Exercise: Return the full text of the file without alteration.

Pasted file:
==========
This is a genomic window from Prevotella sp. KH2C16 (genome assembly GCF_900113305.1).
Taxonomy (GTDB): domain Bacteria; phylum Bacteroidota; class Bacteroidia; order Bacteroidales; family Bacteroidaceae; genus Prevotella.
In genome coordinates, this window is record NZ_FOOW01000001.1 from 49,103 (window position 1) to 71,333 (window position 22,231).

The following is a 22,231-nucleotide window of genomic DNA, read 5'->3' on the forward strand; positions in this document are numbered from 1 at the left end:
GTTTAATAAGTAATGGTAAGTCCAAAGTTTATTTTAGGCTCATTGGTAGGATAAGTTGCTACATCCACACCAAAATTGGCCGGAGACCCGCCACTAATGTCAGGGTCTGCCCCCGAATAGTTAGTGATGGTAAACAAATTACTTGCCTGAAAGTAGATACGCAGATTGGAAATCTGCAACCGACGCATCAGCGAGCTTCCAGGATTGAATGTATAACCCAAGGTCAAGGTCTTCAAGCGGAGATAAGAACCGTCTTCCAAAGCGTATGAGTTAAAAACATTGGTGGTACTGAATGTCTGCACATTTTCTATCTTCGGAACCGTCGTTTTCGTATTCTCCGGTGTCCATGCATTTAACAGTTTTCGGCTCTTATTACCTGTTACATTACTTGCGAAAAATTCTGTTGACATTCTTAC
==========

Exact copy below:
This is a genomic window from Prevotella sp. KH2C16 (genome assembly GCF_900113305.1).
Taxonomy (GTDB): domain Bacteria; phylum Bacteroidota; class Bacteroidia; order Bacteroidales; family Bacteroidaceae; genus Prevotella.
In genome coordinates, this window is record NZ_FOOW01000001.1 from 49,103 (window position 1) to 71,333 (window position 22,231).

The following is a 22,231-nucleotide window of genomic DNA, read 5'->3' on the forward strand; positions in this document are numbered from 1 at the left end:
GTTTAATAAGTAATGGTAAGTCCAAAGTTTATTTTAGGCTCATTGGTAGGATAAGTTGCTACATCCACACCAAAATTGGCCGGAGACCCGCCACTAATGTCAGGGTCTGCCCCCGAATAGTTAGTGATGGTAAACAAATTACTTGCCTGAAAGTAGATACGCAGATTGGAAATCTGCAACCGACGCATCAGCGAGCTTCCAGGATTGAATGTATAACCCAAGGTCAAGGTCTTCAAGCGGAGATAAGAACCGTCTTCCAAAGCGTATGAGTTAAAAACATTGGTGGTACTGAATGTCTGCACATTTTCTATCTTCGGAACCGTCGTTTTCGTATTCTCCGGTGTCCATGCATTTAACAGTTTTCGGCTCTTATTACCTGTTACATTACTTGCGAAAAATTCTGTTGACATTCTTAC